You can learn more about how to set your priorities here.

3. Practice Saying No

Practice makes perfect. Saying “no” as often as you can is a great way to get better at it and more comfortable with saying the word[1].

Sometimes, repeating the word is the only way to get a message through to extremely persistent people. When they keep insisting, just keep saying no. Eventually, they’ll get the message.

4. Don’t Apologize

A common way to start out is “I’m sorry, but…” as people think that it sounds more polite. While politeness is important when you learn to say no, apologizing just makes it sound weaker. You need to be firm and unapologetic about guarding your time.

When you say no, realize that you have nothing to feel bad about. You have every right to ensure you have time for the things that are important to you. 

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5. Stop Being Nice

Again, it’s important to be polite, but being nice by saying yes all the time only hurts you. When you make it easy for people to grab your time (or money), they will continue to do it. However, if you erect a wall or set boundaries, they will look for easier targets.

Show them that your time is well guarded by being firm and turning down as many requests (that are not on your top priority list) as possible.

6. Say No to Your Boss

Sometimes we feel that we have to say yes to our boss—they’re our boss, right? And if we start saying no, then we look like we can’t handle the work—at least, that’s the common reasoning[2].

In fact, it’s the opposite—explain to your boss that by taking on too many commitments, you are weakening your productivity and jeopardizing your existing commitments. If your boss insists that you take on the project, go over your project or task list and ask him/her to re-prioritize, explaining that there’s only so much you can take on at one time.

7. Pre-Empting

It’s often much easier to pre-empt requests than to say “no” to them after the request has been made. If you know that requests are likely to be made, perhaps in a meeting, just say to everyone as soon as you come into the meeting,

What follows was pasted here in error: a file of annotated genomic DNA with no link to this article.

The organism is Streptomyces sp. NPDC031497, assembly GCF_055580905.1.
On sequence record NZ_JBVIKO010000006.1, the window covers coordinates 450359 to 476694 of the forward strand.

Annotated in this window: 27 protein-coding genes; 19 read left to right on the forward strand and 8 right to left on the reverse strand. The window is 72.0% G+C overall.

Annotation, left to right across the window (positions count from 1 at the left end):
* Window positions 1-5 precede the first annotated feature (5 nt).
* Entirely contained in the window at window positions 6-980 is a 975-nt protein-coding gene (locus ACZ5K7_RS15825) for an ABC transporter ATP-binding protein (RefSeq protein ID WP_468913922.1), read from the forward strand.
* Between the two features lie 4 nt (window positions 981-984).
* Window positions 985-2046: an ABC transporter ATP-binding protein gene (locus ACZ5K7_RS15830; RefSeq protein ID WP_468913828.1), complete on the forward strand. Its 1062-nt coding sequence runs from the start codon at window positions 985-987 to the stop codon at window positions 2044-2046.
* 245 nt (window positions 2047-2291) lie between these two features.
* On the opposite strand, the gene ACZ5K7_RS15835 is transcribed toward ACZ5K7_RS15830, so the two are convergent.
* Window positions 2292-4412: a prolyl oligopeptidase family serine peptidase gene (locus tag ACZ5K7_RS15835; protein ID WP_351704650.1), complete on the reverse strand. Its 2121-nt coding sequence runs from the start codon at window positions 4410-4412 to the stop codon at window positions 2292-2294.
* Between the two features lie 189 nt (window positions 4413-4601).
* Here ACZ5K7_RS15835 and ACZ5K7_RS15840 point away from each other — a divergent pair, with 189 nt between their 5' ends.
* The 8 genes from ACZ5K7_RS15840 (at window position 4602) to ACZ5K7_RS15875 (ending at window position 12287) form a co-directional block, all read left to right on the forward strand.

“Look, everyone, just to let you know, my week is booked full with some urgent projects, and I won’t be able to take on any new requests.”

This, of course, takes a great deal of awareness that you’ll likely only have after having worked in one place or been friends with someone for a while. However, once you get the hang of it, it can be incredibly useful.

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8. Get Back to You

Instead of providing an answer then and there, it’s often better to tell the person you’ll give their request some thought and get back to them. This will allow you to give it some consideration, and check your commitments and priorities. Then, if you can’t take on the request, try saying no this way:

“After giving this some thought, and checking my commitments, I won’t be able to accommodate the request at this time.”

At least you gave it some consideration.

9. Maybe Later

If this is an option that you’d like to keep open, instead of just shutting the door on the person, it’s often better to just say,

“This sounds like an interesting opportunity, but I just don’t have the time at the moment. Perhaps you could check back with me in [give a time frame].”

Next time, when they check back with you, you might have some free time on your hands. If you need to continue saying no, here are some other ways to do so[3]:

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Saying no the healthy way

    10. It’s Not You, It’s Me

    This classic dating rejection can work in other situations. Don’t be insincere about it, though. Often, the person or project is a good one, but it’s just not right for you, at least not at this time.

    Simply say so—you can compliment the idea, the project, the person, the organization—but say that it’s not the right fit, or it’s not what you’re looking for at this time. Only say this if it’s true, as people can sense insincerity.

    The Bottom Line

    Saying no isn’t an easy thing to do, but once you master it, you’ll find that you’re less stressed and more focused on the things that really matter to you. There’s no need to feel guilty about organizing your personal life and mental health in a way that feels good to you.

    Remember that when you learn to say no, isn’t about being mean. It’s about taking care of your time, energy, and sanity. Once you learn how to say no in a good way, people will respect your willingness to practice self-care and prioritization. 

    More Tips for a Less Stressful Life

    Featured photo credit: Kyle Glenn via unsplash.com

    Reference